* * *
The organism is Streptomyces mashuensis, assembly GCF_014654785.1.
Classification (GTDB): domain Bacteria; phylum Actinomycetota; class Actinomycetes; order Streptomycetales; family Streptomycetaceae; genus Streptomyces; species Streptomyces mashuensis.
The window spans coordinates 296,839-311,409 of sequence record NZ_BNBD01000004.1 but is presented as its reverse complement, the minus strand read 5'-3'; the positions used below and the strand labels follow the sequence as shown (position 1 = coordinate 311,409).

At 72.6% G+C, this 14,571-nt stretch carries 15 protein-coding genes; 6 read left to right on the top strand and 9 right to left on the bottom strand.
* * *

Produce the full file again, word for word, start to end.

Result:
The organism is Streptomyces mashuensis, assembly GCF_014654785.1.
Classification (GTDB): domain Bacteria; phylum Actinomycetota; class Actinomycetes; order Streptomycetales; family Streptomycetaceae; genus Streptomyces; species Streptomyces mashuensis.
The window spans coordinates 296,839-311,409 of sequence record NZ_BNBD01000004.1 but is presented as its reverse complement, the minus strand read 5'-3'; the positions used below and the strand labels follow the sequence as shown (position 1 = coordinate 311,409).

At 72.6% G+C, this 14,571-nt stretch carries 15 protein-coding genes; 6 read left to right on the top strand and 9 right to left on the bottom strand.